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Doing Business in Russia as an Expat

Published: February 18, 2014 (Issue # 1797)




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Are you thinking of looking for a job or even starting a business in Russia? Expats working in Russia number among the highest paid worldwide, with one-third earning over 250,000 USD per year. There are many opportunities in the fields of human resources, business development, IT and finance. The industrial sector, especially energy, construction and metallurgy, also offers many jobs. A good number of expats also find jobs in Russia in the management tier.

A special visa category exists for highly-qualified professionals. These work visas are processed within weeks, and have no quotas, but in order to qualify for this type of visa you must earn a minimum of two million rubles (57,800 USD) per year. If your position does not qualify you for this visa category, your potential employer must apply for a corporate work permit at least one year in advance. Since there are annual quotas for the number of foreign work permits that can be issued per year, there is no guarantee that your application will be successful.

If your dream is to open your own business in Russia, it is important to do your research and know what to expect and what you are getting yourself into. The rules and regulations for companies and businesses in Russia may vary considerably from those in your home country. First of all, you need to know what kind of business you’re allowed to open as a foreigner. Generally, there are no restrictions for foreigners who wish to open a business in Russia, except if they are in the fields of insurance, air transportation or gas supply. There are also restrictions for foreign investors who wish to invest in companies active in the strategic sector.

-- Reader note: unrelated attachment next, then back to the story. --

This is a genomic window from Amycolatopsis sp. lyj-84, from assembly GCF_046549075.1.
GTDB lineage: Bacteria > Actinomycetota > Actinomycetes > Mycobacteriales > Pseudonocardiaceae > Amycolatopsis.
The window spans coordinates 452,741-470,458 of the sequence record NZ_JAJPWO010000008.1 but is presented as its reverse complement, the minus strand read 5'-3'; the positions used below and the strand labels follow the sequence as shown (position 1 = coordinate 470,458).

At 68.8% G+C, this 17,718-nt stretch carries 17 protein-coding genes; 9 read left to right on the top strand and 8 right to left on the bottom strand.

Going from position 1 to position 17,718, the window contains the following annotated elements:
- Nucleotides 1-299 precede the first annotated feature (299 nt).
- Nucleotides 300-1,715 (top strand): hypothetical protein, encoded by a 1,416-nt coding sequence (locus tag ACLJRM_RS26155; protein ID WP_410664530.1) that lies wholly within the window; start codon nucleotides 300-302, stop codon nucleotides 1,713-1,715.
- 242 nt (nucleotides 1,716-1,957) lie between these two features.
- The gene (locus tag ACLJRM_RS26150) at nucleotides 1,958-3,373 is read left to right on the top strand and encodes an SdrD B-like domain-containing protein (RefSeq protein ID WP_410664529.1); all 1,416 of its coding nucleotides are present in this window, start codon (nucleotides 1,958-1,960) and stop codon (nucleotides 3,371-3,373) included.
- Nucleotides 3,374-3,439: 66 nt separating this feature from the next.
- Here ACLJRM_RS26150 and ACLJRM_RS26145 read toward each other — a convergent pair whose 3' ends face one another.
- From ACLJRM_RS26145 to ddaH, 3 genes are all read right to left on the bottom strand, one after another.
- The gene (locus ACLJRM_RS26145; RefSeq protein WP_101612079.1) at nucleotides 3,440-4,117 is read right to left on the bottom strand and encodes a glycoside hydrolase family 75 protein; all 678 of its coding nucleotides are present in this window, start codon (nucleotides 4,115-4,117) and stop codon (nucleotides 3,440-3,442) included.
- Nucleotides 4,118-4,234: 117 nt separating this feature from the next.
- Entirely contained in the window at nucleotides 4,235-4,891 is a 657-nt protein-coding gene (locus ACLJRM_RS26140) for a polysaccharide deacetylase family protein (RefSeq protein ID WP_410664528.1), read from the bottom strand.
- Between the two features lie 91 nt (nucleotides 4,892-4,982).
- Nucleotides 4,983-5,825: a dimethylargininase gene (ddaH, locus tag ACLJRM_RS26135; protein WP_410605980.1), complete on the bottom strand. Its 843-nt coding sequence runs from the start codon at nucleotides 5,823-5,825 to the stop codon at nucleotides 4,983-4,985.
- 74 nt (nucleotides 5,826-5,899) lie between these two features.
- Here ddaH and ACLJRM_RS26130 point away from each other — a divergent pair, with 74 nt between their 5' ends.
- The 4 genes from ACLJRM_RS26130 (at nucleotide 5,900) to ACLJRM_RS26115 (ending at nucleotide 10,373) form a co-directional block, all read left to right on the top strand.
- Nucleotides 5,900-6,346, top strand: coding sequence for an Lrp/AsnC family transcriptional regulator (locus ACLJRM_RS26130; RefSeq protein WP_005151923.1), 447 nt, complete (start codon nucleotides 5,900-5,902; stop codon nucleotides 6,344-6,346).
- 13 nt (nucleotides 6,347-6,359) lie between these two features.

Next you need to decide what type of legal form your company will have. Depending on different factors, you can register it as a limited liability company or a joint stock company. Foreign companies are also allowed to open branches in Russia. If you wish to register yourself as an individual entrepreneur, then you must first possess a temporary or permanent residence permit.

Before going to Russia to open your company, you should visit on a fact-finding trip. On this trip, you can learn more about the local economy and do some market research. How is business done in your branch or field? What are differences between how things are done in Russia and in your home country? Will your business be catering mostly to expats or locals as well? In the latter case, be sure to learn as much as you can about local lifestyles, attitudes and wants. Is your business addressing a local need in the community?

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ALL ABOUT TOWN

Tuesday, Oct. 21


The Environment, Health and Safety Committee of AmCham convenes this morning at 9 a.m. in the organization’s office.


Take the opportunity to pick the brains of Dmitry V. Krivenok, the deputy director of the Economic Development Agency of the Leningrad region, and Mikhail D. Sergeev, the head of the Investment Projects Department, during the meeting with them this morning hosted by SPIBA. RSVP for the event by emailing office@spiba.ru before Oct. 17 if you wish to attend.


Improve your English at Interactive English, the British Book Center’s series of lessons on vocabulary and grammar in an informal atmosphere. Starting at 6 p.m., each month draws attention to different topics in English, with the topic for this month’s lessons being “visual arts.”



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